“Trust takes years to build, seconds to break.”
When a loved one creates a trust, he or she names a person to serve as “trustee” (sometimes called a “trust representative,” or “trustee representative”). That person has the responsibility to administer the trust according to the rules created for the trust, and to protect the beneficiaries of the trust. In fact, the trustee has a fiduciary responsibility to the trust and its beneficiaries. That means that the trustee representative must act selflessly in the interest of the trust.
At our firm, we are often contacted by trust beneficiaries who have no idea what is happening with a loved one’s trust. They never receive a trust accounting, and they are unaware that the trustee owes a fiduciary duty to them as trust beneficiaries.
In this article, we will discuss all of the duties that a trustee has when serving the interests of a loved one’s trust. We broke the duties down into nine separate duties. If, after reading this article, you have additional questions about trusts and trustee representatives, then we welcome you to contact the Palm Beach County lawyers at Doane & Doane, PA. Call today at 561-656-0200 or fill out our online contact form.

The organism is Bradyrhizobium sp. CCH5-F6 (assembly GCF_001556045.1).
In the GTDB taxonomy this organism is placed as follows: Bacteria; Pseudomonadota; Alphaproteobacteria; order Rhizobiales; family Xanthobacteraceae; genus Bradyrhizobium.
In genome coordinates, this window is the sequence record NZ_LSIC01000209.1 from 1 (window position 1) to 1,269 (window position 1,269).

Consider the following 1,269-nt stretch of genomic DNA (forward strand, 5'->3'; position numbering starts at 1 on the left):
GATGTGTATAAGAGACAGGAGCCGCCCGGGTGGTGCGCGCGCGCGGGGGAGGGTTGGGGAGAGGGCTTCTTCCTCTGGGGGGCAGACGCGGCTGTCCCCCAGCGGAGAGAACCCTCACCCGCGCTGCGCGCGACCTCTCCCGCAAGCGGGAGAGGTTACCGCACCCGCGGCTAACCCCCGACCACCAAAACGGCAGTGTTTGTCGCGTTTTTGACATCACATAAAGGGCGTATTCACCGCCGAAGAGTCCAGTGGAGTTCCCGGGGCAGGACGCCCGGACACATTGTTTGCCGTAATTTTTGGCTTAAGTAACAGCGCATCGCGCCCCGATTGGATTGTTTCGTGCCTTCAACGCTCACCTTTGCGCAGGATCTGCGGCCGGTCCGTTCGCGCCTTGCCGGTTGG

Nine Major Responsibilities of a Trustee Representative
Under Florida law, a trustee has many duties in properly administering a trust. And all duties must be performed solely in the interest of the trust and its beneficiaries, not in the trustee’s own interest. The trustee representative responsibilities are as follows:
1. Good faith. First and foremost, a trustee is obligated to administer the trust in good faith. That means that the trustee must display honesty in his conduct regarding the trust, and the terms of the trust.
2. Duty of loyalty. A trustee, by law, owes a duty of loyalty to the trust beneficiaries. In other words, the trustee is called on to administer the trust “solely” in the interests of the beneficiaries.
3. Act impartially. A trustee must give due regard to all of the beneficiaries’ respective interests and must be impartial to all of those interests. In short, that means that a trustee can never “take sides” when it comes to the various trust beneficiaries.